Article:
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Water, Water, Everywhere: Municipal Finance and Water Supply in American Cities

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  • David Cutler
  • Grant Miller

Abstract

The construction of municipal water systems was a major event in the history of American cities -- bringing relief from disease, providing resources to combat fires, attracting business investment, and promoting development generally. Although the first large-scale municipal water system in the United States was completed in 1801, many American cities lacked waterworks until the turn of the twentieth century. This paper investigates the reason for the century-long delay and the subsequent frenzy of waterworks construction from 1890 through the 1920s. We propose an explanation that emphasizes the development of local public finance. Specifically, we highlight the importance of municipal bond market growth as a facilitator of debt finance. We argue that this explanation is superior to others put forward in the literature, including disease knowledge, the presence of externalities, municipal population density, natural monopoly, contracting difficulties, corruption costs, and growth in the supply of civil engineers.

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Bibliographic Info

Paper provided by National Bureau of Economic Research, Inc in its series NBER Working Papers with number 11096.

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Date of creation: Jan 2005
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Publication status: published as Water, Water Everywhere. Municipal Finance and Water Supply in American Cities , David M. Cutler, Grant Miller. in Corruption and Reform: Lessons from America's Economic History , Glaeser and Goldin. 2006
Handle: RePEc:nbr:nberwo:11096

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  1. Michael D. Bordo & Anna J. Schwartz, 1997. "Monetary Policy Regimes and Economic Performance: The Historical Record," NBER Working Papers 6201, National Bureau of Economic Research, Inc.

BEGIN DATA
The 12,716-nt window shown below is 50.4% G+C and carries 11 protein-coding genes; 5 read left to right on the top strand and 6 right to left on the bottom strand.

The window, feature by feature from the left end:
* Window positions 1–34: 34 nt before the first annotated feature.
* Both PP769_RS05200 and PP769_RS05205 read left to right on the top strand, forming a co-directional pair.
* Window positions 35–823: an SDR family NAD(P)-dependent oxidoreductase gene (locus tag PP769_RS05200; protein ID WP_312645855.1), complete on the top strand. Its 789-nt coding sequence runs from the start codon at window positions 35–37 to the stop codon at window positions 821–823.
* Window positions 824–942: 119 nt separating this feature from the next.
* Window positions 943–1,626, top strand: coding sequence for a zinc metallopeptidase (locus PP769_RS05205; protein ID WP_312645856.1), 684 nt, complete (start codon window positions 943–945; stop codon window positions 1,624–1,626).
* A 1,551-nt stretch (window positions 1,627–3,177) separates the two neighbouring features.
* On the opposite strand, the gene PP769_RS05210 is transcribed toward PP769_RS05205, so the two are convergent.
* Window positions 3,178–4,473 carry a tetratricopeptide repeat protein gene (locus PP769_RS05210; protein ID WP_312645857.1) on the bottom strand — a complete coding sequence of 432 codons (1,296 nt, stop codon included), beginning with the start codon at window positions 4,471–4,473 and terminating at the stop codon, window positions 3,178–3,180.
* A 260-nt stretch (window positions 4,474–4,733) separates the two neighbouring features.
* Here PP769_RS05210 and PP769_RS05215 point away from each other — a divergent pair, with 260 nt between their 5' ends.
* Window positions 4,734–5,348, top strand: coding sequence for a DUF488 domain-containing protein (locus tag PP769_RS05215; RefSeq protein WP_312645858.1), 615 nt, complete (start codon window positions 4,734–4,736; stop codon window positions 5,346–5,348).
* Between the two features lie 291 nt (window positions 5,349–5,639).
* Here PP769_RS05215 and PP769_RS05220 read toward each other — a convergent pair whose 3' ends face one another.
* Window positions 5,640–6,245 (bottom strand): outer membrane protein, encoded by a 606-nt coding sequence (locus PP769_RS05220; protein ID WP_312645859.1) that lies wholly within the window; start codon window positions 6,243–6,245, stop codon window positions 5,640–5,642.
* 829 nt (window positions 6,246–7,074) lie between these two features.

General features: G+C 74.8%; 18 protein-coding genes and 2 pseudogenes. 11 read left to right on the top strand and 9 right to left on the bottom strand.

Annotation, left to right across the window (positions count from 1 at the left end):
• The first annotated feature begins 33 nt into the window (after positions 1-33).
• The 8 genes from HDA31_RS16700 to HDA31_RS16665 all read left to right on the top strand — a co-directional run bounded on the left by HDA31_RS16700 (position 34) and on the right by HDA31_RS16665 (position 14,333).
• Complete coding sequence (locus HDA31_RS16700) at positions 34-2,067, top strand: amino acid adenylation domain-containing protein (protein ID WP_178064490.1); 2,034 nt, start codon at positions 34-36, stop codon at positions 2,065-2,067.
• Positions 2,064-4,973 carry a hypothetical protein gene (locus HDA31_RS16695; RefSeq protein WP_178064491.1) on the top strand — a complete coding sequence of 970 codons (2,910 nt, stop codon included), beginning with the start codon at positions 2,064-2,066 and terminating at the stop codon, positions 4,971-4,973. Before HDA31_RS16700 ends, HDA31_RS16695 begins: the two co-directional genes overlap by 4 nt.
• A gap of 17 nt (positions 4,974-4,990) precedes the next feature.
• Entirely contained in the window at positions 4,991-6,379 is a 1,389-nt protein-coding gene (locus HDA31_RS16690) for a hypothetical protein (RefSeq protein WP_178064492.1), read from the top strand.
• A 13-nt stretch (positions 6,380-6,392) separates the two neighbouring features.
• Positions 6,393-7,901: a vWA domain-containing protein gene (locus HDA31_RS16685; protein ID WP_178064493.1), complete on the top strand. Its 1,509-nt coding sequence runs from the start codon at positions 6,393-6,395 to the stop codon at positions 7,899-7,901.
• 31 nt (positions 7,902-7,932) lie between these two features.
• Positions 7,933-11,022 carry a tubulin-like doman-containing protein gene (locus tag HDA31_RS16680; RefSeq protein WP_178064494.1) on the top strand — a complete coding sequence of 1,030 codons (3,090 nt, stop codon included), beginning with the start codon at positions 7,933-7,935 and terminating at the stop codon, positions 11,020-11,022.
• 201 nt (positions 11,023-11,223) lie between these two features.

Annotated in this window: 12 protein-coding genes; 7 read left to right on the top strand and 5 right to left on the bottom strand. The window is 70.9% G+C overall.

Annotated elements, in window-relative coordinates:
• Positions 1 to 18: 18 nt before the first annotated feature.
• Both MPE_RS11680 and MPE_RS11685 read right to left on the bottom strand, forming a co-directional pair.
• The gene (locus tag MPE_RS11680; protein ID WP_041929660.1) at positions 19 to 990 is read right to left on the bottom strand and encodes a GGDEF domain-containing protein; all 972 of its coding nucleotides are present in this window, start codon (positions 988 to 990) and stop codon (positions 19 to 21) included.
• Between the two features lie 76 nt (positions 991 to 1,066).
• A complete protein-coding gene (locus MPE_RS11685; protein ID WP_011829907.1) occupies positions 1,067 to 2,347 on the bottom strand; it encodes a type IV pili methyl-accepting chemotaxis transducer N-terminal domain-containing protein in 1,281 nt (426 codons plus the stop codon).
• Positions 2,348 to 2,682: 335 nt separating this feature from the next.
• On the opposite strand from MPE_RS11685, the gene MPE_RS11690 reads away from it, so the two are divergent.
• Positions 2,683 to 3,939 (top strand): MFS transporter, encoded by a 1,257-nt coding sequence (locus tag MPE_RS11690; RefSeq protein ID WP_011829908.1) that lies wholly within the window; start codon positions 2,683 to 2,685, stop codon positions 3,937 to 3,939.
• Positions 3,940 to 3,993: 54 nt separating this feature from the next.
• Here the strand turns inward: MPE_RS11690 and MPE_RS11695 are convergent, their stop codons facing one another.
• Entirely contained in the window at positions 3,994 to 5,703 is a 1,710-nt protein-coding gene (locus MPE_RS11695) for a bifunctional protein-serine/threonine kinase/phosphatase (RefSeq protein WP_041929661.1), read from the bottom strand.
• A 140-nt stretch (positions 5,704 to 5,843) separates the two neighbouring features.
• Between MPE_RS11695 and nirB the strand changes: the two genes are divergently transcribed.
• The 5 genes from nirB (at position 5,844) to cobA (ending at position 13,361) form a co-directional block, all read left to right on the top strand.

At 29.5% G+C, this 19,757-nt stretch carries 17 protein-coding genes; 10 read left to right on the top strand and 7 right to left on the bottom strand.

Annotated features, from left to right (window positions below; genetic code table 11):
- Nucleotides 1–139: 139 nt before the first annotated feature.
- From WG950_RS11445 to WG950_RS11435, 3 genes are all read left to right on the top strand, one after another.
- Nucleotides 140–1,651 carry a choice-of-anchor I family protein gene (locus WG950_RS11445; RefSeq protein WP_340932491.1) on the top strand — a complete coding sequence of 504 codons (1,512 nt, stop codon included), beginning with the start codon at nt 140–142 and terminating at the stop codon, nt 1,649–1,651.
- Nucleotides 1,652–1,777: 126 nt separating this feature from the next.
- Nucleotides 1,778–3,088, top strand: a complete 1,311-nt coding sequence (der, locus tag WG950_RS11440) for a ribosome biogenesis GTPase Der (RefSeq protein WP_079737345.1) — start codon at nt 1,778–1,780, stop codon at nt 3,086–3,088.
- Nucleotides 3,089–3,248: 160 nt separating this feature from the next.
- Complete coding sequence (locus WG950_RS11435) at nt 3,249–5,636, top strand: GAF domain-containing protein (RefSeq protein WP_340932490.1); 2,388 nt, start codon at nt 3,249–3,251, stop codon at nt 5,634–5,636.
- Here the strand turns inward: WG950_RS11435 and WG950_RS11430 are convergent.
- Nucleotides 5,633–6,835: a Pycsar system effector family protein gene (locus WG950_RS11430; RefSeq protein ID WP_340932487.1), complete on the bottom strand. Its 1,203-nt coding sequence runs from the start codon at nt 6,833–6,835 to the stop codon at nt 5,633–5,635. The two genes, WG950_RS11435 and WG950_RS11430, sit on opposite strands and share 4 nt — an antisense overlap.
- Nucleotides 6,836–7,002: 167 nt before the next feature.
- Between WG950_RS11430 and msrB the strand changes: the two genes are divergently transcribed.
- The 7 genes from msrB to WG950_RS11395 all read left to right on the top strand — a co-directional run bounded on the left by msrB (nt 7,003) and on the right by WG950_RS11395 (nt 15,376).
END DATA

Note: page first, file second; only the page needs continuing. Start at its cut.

2. David M. Cutler & Grant Miller, 2004. "The Role of Public Health Improvements in Health Advances: The 20th Century United States," NBER Working Papers 10511, National Bureau of Economic Research, Inc.
  3. Michael D. Bordo & William G. Dewald, 2001. "Bond Market Inflation Expectations in Industrial Countries: Historical Comparisons," NBER Working Papers 8582, National Bureau of Economic Research, Inc.
  4. Claudia Goldin & Lawrence F. Katz, 1999. "The Shaping of Higher Education: The Formative Years in the United States, 1890 to 1940," Journal of Economic Perspectives, American Economic Association, vol. 13(1), pages 37-62, Winter.
  5. Balke, Nathan S & Gordon, Robert J, 1989. "The Estimation of Prewar Gross National Product: Methodology and New Evidence," Journal of Political Economy, University of Chicago Press, vol. 97(1), pages 38-92, February.
  6. Arthur Grinath, III & John Joseph Wallis & Richard Sylla, 1997. "Debt, Default, and Revenue Structure: The American State Debt Crisis in the Early 1840s," NBER Historical Working Papers 0097, National Bureau of Economic Research, Inc.
  7. Scott E. Masten, 2011. "Public Utility Ownership in 19th-Century America: The "Aberrant" Case of Water," Journal of Law, Economics and Organization, Oxford University Press, vol. 27(3), pages 604-654.
  8. Rebecca Menes, 2003. "Corruption in Cities: Graft and Politics in American Cities at the Turn of the Twentieth Century," NBER Working Papers 9990, National Bureau of Economic Research, Inc.
  9. Sukkoo Kim, 2002. "The Reconstruction of the American Urban Landscape in the Twentieth Century," NBER Working Papers 8857, National Bureau of Economic Research, Inc.
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Cited by:
  1. Matthew Gandy, 2006. "Water, Sanitation and the Modern City: Colonial and Post-colonial Experiences in Lagos and Mumbai," Human Development Occasional Papers (1992-2007) HDOCPA-2006-06, Human Development Report Office (HDRO), United Nations Development Programme (UNDP).
  2. Yusuf, Shahid & Nabeshima, Kaoru & Wei Ha, 2007. "What makes cities healthy ?," Policy Research Working Paper Series 4107, The World Bank.
  3. Cain, Louis & Hong, Sok Chul, 2009. "Survival in 19th century cities: The larger the city, the smaller your chances," Explorations in Economic History, Elsevier, vol. 46(4), pages 450-463, October.

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